A contemporary comparative analysis of immediate postoperative prosthesis placement following below-knee amputation
AuthorsAli, Mujtaba M
Robinson, William P. III
Messina, Louis M.
Baril, Donald T.
UMass Chan AffiliationsDepartment of Surgery
Document TypeJournal Article
MetadataShow full item record
AbstractBACKGROUND: Despite advances in the treatment of peripheral arterial disease, a significant number of patients ultimately require major amputations. Traditionally, postoperative management of a below-knee amputation involves soft compressive dressings to allow for complete stump healing before initial prosthesis fitting. This technique is associated with a prolonged period of limited mobility, placing patients at risk for deconditioning or fall with a risk of injury to the stump. In contrast, immediate postoperative prosthesis (IPOP) placement allows patients to begin ambulation and rehabilitation on postoperative day 1, which may be of significant physiologic and psychological benefit. The purpose of this study is to compare the outcomes of patients undergoing IPOP placement to those of a historical control group managed with traditional soft compressive dressing placement. METHODS: Medical records of all consecutive below-knee amputation patients who underwent IPOP (IPOP group; 37 patients, 2007-2010) and all patients who underwent traditional soft compressive dressing placement and were IPOP candidates (non-IPOP group; 35 patients, 2006-2007) were retrospectively reviewed. Patient comorbidities and preoperative ambulation status were compared between the IPOP and the non-IPOP groups. Primary outcomes evaluated included perioperative systemic complications, wound complications, need for surgical revision, and the time until placement of a definitive prosthesis. Data were analyzed using the chi-squared and Student's t-test. RESULTS: Preoperative comorbidities and patient characteristics of the 2 groups were similar, although the IPOP group was younger (61.5 vs. 69.0 years; P=0.01). Immediate perioperative systemic complication rates were not significantly different between the 2 groups (IPOP 29.7% vs. non-IPOP 31.4%; P=0.876). Postoperative wound complication rates were as follows: wound infection (IPOP 18.9% vs. non-IPOP 25.0%; P=0.555), wound dehiscence (IPOP 29.7% vs. non-IPOP 25.0%; P=0.673), and skin breakdown separate from the incision (IPOP 18.9% vs. non-IPOP 3.6%; P=0.062). Patients in the IPOP group trended towards fewer postoperative falls (IPOP 10.8% vs. non-IPOP 21.4%; P=0.240). The need for revision was significantly greater in the non-IPOP group (IPOP 5.4% vs. non-IPOP 27.6%; P=0.013). The time from surgery to placement of the preparatory prosthesis was 51 days in the IPOP group. CONCLUSIONS: Patients undergoing IPOP have similar perioperative systemic and wound complication rates compared to those patients undergoing conventional below-knee amputation, but are less likely to require surgical revision. The use of IPOP allows for early ambulation and rehabilitation, which may be of psychological benefit and may decrease the sequelae of prolonged immobilization. IPOP application should be considered for all appropriate candidates requiring below-knee amputation.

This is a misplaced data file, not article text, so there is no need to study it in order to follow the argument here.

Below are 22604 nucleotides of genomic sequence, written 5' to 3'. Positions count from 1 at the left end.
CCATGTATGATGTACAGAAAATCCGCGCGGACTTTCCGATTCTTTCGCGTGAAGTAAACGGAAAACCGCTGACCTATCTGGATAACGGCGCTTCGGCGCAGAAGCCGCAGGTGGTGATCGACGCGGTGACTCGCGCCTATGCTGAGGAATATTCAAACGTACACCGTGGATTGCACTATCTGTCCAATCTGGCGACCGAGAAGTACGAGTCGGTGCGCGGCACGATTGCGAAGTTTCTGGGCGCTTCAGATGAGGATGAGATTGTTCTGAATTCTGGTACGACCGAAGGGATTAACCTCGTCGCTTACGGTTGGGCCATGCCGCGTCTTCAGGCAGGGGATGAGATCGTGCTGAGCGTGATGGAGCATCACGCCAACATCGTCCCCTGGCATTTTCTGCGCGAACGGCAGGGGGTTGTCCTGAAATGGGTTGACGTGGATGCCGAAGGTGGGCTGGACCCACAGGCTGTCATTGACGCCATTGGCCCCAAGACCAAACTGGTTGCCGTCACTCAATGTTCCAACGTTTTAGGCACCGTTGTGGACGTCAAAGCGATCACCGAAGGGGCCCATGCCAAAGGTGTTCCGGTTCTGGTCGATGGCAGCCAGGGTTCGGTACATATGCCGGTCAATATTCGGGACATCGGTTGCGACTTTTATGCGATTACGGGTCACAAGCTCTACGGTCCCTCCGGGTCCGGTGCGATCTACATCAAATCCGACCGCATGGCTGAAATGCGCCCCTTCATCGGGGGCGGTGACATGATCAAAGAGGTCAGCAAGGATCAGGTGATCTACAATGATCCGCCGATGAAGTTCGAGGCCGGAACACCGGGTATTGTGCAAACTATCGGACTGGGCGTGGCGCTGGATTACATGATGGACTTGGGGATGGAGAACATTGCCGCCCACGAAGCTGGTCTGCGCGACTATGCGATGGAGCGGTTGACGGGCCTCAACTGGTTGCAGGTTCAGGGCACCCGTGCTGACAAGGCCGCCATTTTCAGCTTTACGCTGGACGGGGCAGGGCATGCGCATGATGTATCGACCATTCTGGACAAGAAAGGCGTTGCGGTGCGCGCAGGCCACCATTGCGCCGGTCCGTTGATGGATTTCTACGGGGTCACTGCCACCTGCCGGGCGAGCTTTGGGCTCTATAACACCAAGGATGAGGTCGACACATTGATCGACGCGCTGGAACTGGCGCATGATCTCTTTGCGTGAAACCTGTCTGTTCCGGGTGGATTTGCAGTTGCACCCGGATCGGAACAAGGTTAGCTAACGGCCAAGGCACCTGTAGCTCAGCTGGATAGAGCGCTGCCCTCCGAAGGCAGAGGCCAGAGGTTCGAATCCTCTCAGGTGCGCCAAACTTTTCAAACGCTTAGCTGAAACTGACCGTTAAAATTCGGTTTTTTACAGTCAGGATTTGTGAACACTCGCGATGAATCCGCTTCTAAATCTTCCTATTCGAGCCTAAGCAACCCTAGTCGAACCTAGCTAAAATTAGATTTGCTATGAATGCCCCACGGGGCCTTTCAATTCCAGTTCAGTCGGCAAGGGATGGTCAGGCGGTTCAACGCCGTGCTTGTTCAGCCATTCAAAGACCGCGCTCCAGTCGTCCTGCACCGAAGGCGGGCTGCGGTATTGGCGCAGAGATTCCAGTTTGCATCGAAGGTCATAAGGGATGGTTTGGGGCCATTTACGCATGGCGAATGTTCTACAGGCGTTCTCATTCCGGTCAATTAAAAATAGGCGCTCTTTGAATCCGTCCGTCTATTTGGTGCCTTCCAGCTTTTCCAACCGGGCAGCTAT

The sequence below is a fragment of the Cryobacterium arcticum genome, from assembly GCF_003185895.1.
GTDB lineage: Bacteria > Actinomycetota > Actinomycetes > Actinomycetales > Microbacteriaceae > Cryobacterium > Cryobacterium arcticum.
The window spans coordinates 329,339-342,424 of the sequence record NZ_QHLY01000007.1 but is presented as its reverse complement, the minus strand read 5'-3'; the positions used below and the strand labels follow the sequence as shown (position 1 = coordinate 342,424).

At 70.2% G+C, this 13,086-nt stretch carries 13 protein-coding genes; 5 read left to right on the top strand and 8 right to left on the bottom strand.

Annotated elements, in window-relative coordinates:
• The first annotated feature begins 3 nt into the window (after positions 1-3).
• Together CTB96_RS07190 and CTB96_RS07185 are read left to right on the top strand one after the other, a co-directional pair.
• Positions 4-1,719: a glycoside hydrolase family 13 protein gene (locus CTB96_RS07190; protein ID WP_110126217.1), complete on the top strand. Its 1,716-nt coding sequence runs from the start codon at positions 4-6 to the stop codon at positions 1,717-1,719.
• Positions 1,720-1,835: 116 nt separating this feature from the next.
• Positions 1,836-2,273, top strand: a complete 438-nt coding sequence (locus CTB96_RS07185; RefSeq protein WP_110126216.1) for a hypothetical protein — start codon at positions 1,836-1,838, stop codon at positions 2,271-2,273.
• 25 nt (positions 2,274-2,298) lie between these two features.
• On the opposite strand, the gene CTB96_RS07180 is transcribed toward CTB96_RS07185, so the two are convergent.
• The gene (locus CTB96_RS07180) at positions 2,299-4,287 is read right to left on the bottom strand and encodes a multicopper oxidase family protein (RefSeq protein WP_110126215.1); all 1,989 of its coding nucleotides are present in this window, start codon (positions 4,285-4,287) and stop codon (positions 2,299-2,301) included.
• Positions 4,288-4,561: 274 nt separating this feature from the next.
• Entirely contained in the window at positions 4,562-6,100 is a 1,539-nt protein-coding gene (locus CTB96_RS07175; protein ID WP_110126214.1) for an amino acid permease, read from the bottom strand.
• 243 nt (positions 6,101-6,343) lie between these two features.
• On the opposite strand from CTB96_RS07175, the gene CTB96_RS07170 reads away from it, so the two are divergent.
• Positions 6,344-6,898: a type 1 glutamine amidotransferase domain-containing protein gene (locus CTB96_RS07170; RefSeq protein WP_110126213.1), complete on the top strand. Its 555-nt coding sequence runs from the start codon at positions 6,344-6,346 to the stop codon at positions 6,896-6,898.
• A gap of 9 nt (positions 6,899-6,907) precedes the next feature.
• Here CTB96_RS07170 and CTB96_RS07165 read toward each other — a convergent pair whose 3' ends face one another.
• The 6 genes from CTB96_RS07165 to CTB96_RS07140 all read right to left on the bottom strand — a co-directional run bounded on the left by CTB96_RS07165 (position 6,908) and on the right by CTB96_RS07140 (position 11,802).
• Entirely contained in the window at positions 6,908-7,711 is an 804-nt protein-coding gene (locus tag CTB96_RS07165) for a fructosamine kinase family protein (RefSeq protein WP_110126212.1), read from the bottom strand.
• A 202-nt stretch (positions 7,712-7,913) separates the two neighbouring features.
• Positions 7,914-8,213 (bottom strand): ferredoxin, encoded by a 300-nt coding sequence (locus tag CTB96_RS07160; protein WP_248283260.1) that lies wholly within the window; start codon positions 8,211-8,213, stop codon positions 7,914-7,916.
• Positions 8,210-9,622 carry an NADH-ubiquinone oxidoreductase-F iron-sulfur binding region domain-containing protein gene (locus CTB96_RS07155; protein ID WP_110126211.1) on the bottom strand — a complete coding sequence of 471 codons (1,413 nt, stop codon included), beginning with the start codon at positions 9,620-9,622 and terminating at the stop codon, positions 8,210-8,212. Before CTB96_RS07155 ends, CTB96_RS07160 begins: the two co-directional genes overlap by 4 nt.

Ali MM, Loretz L, Shea A, Poorvu E, Robinson WP, Schanzer A, Messina LM, Baril DT. A contemporary comparative analysis of immediate postoperative prosthesis placement following below-knee amputation. Ann Vasc Surg. 2013 Nov;27(8):1146-53. doi: 10.1016/j.avsg.2012.10.031. Link to article on publisher's site